Stuff has posted a really good primer on facial recognition technology related to retail loss prevention and security.
There’s actually a brief discussion of confidence scores in there, which is pretty rare in mainstream articles.
Barriers to facial recognition technology are tumbling down (Stuff – New Zealand)
Facial recognition to identify all international passengers at Orlando airport (Business Traveller)
“Instead of handling paper documents, boarding passengers will queue in turnstile-like lanes, stepping onto yellow footprints and looking into a camera to have their face scanned. The scan will then be compared to images obtained from passports or other travel documents to confirm identity.”
The aspect of this program dealing with facial recognition for departing passengers is especially interesting. Airline gate agents probably aren’t trained to detect identity fraud to the degree that customs agents are. Their priority is to board the aircraft as efficiently as possible.
Recording the biometric transaction will also begin to provide rigorous data that may also inform efforts to meet the repeated US Congress requirements for biometric exit technology.
Much more information with pictures and video is available at the Orlando Sentinel.
In a post at Biometrics Update, Ever AI CEO Doug Aley makes the case that facial recognition technology is ready to reduce friction in identity authentication across a range of industries. It’s well worth reading in its entirety.
Is face recognition ready to make its mark? (Biometric Update)
“For as hard as the industry has tried, consider all of the potential security exposures that still exist. Four-digit ATM pin codes. Patient identities verified by Social Security numbers. Lost or stolen physical corporate ID badges. Just the other day, in creating a security profile someone asked me for my mother’s maiden name.
Face recognition technologies are poised to re-write the rules of how transactions and identities are secured. But are we ready?”
We’re ready. The challenge for organizations seeking to adopt facial recognition to improve services is integrating the technology with existing processes and data structures. Our FaceTrac/IdentiTrac platform provides both the facial recognition technology and the integration with existing databases and applications.
The identities of the missing children have been established and efforts are on to help them reunite with their families. (NDTV – India)
“New Delhi: Nearly 3,000 missing children have been traced in four days, thanks to the facial recognition system (FRS) software that the Delhi Police is using on a trial basis to track down such children.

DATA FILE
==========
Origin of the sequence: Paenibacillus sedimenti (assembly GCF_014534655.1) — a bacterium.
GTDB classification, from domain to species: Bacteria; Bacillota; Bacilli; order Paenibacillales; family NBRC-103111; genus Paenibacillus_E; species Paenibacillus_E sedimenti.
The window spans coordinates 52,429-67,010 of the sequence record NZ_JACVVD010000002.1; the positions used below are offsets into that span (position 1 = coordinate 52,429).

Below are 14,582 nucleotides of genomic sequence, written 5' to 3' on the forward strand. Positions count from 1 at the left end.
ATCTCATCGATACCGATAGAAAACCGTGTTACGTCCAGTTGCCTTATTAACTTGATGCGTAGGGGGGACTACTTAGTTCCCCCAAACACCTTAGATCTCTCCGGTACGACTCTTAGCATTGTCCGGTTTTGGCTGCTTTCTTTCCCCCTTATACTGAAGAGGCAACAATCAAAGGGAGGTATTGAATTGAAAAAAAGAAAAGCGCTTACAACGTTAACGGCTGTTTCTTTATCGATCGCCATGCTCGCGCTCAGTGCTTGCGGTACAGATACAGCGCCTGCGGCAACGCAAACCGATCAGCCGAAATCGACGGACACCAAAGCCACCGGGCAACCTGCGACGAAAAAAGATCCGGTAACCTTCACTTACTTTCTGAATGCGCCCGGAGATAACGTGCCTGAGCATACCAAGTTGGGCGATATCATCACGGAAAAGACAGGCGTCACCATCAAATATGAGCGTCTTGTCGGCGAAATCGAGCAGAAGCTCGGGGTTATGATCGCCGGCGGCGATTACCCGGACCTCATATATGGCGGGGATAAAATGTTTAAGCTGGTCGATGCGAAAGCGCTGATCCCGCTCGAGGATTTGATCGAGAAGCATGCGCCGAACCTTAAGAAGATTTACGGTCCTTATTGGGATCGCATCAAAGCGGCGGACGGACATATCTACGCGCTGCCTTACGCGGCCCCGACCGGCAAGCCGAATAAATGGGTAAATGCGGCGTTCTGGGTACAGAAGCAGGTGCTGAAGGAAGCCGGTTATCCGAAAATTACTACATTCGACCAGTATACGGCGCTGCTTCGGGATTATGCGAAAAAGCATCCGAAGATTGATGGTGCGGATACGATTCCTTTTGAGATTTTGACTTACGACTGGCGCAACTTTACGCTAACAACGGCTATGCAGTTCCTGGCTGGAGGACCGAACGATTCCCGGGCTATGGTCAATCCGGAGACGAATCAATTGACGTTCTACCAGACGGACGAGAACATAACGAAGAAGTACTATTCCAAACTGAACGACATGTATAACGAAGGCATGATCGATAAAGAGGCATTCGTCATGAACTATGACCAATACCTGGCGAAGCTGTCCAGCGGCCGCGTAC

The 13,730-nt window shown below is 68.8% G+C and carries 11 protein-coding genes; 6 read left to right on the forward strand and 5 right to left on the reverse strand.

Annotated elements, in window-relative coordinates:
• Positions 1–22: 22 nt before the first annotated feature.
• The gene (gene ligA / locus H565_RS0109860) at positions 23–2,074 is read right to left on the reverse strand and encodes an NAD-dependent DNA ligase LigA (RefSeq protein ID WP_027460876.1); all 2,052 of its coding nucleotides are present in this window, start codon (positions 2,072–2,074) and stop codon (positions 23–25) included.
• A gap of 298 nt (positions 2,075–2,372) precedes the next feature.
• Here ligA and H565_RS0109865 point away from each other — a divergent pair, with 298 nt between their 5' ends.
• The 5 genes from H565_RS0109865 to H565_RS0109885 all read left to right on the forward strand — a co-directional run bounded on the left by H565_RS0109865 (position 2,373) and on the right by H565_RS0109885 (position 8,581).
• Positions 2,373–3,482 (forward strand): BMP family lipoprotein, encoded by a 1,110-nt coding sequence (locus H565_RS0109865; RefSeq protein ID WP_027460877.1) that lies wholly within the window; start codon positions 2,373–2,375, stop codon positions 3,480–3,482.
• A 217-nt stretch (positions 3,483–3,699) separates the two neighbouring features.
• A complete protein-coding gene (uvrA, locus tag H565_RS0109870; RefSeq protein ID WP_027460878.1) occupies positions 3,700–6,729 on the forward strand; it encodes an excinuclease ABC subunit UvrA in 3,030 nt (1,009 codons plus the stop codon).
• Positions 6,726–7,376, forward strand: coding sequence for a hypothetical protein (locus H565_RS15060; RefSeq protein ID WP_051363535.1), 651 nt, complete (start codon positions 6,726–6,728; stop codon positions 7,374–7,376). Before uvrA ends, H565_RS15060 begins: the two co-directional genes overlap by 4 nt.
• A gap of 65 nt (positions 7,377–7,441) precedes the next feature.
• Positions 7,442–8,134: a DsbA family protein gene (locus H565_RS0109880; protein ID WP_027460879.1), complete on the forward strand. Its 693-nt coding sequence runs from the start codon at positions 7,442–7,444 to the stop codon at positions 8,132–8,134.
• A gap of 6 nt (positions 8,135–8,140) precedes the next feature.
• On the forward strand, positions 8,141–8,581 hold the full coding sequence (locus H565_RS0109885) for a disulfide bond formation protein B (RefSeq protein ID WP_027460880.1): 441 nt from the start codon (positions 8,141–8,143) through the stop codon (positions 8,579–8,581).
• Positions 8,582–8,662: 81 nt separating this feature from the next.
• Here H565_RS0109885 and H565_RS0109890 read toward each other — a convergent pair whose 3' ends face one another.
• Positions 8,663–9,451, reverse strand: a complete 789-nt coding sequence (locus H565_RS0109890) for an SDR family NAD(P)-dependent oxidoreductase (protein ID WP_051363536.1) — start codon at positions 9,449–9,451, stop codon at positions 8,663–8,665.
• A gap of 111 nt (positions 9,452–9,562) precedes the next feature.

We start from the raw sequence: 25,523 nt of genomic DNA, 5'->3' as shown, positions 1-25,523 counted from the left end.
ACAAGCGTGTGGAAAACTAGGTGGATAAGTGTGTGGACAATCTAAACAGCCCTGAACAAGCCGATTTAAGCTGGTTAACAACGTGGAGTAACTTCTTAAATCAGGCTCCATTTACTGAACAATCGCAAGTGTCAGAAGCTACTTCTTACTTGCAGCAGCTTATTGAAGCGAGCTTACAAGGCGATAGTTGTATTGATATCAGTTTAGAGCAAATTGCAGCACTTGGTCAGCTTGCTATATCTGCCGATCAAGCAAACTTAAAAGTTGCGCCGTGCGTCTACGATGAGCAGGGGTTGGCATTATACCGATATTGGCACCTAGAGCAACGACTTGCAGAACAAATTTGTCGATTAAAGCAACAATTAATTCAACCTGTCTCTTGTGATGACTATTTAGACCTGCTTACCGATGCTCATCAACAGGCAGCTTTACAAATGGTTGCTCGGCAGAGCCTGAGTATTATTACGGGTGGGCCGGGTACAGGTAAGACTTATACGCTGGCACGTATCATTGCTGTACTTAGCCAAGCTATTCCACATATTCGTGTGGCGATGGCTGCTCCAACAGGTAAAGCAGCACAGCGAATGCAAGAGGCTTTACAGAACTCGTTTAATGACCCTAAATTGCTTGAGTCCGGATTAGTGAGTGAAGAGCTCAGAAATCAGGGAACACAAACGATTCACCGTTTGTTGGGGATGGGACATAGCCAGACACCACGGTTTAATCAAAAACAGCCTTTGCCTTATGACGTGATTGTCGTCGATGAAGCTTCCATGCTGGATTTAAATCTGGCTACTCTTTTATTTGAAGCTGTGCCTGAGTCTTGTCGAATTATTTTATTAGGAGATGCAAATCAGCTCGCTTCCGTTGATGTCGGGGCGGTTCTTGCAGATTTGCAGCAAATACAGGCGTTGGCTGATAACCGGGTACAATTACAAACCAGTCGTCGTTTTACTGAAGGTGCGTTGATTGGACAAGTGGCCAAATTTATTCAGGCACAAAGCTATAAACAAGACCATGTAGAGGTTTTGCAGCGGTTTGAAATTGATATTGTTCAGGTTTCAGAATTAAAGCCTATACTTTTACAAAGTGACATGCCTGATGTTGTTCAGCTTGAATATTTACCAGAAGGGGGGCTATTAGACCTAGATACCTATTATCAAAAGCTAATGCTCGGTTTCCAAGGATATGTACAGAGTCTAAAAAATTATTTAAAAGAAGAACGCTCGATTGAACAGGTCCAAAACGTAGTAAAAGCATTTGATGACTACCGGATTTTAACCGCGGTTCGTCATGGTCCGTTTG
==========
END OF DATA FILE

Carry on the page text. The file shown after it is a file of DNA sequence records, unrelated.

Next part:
The identities of the missing children have been established and efforts are on to help them reunite with their families.
The Ministry of Women and Child Development (MWCD), in an affidavit to the high court, said that the Delhi Police, on a trial basis, used the FRS on 45,000 children living in different children’s homes. Of them, 2,930 children could be recognised between April 6 and April 10.”
A heartwarming story with a dose of local politics.
Nvidia Making Facial Recognition AI for Smart City Surveillance (Nextgov)
“Tech company Nvidia announced Thursday that it has partnered with AI developer Any Vision to bring a new type of surveillance technology to smart cities.”
Artificial Intelligence is showing up more and more in the context of facial recognition technology.
Google’s popular art selfie tech not accessible in Illinois [and Texas] (Illinois News Network)
“The company hasn’t said why residents of the two states can’t use it. One thing both have in common is laws allowing lawsuits for not protecting biometric information. A key difference, however, is any Illinoisan can file a lawsuit, whereas Texas’ attorney general would have to initiate one there. Washington state has a law similar to Texas but users there reportedly are able to access the function.”
Amazon will soon accept mobile payments using selfies instead of passwords (Silicon Republic)
Amazon has filed a patent application for technology that will allow users to authenticate a payment using a photo or video in a seamless way that doesn’t necessarily require passwords.
“The user is identified using image information which is processed utilising facial recognition. The device verifies that the image information corresponds to a living human using one or more human-verification processes,” the patent reads.